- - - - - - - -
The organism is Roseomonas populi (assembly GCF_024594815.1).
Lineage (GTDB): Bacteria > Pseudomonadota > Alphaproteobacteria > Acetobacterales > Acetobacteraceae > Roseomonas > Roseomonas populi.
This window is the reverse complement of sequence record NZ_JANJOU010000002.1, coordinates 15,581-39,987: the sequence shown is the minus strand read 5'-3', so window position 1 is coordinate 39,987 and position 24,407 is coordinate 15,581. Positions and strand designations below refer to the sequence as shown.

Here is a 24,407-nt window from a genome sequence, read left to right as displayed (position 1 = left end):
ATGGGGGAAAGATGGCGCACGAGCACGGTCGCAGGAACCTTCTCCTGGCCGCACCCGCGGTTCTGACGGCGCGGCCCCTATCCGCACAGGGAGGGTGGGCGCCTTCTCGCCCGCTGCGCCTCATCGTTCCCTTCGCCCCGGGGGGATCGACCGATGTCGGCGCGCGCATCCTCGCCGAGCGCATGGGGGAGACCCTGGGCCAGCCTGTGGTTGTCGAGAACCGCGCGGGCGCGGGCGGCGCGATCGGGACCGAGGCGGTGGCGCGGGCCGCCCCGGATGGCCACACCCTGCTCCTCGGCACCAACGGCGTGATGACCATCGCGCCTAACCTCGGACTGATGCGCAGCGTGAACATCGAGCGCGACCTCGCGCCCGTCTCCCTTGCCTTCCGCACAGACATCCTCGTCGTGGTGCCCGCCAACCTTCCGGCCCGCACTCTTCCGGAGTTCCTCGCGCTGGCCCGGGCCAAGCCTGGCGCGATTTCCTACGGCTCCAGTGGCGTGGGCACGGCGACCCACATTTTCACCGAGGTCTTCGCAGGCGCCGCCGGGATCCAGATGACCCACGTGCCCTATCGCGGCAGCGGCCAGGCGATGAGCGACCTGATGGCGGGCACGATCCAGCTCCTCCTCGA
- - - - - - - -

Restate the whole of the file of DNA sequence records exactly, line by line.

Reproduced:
The organism is Roseomonas populi (assembly GCF_024594815.1).
Lineage (GTDB): Bacteria > Pseudomonadota > Alphaproteobacteria > Acetobacterales > Acetobacteraceae > Roseomonas > Roseomonas populi.
This window is the reverse complement of sequence record NZ_JANJOU010000002.1, coordinates 15,581-39,987: the sequence shown is the minus strand read 5'-3', so window position 1 is coordinate 39,987 and position 24,407 is coordinate 15,581. Positions and strand designations below refer to the sequence as shown.

Here is a 24,407-nt window from a genome sequence, read left to right as displayed (position 1 = left end):
ATGGGGGAAAGATGGCGCACGAGCACGGTCGCAGGAACCTTCTCCTGGCCGCACCCGCGGTTCTGACGGCGCGGCCCCTATCCGCACAGGGAGGGTGGGCGCCTTCTCGCCCGCTGCGCCTCATCGTTCCCTTCGCCCCGGGGGGATCGACCGATGTCGGCGCGCGCATCCTCGCCGAGCGCATGGGGGAGACCCTGGGCCAGCCTGTGGTTGTCGAGAACCGCGCGGGCGCGGGCGGCGCGATCGGGACCGAGGCGGTGGCGCGGGCCGCCCCGGATGGCCACACCCTGCTCCTCGGCACCAACGGCGTGATGACCATCGCGCCTAACCTCGGACTGATGCGCAGCGTGAACATCGAGCGCGACCTCGCGCCCGTCTCCCTTGCCTTCCGCACAGACATCCTCGTCGTGGTGCCCGCCAACCTTCCGGCCCGCACTCTTCCGGAGTTCCTCGCGCTGGCCCGGGCCAAGCCTGGCGCGATTTCCTACGGCTCCAGTGGCGTGGGCACGGCGACCCACATTTTCACCGAGGTCTTCGCAGGCGCCGCCGGGATCCAGATGACCCACGTGCCCTATCGCGGCAGCGGCCAGGCGATGAGCGACCTGATGGCGGGCACGATCCAGCTCCTCCTCGA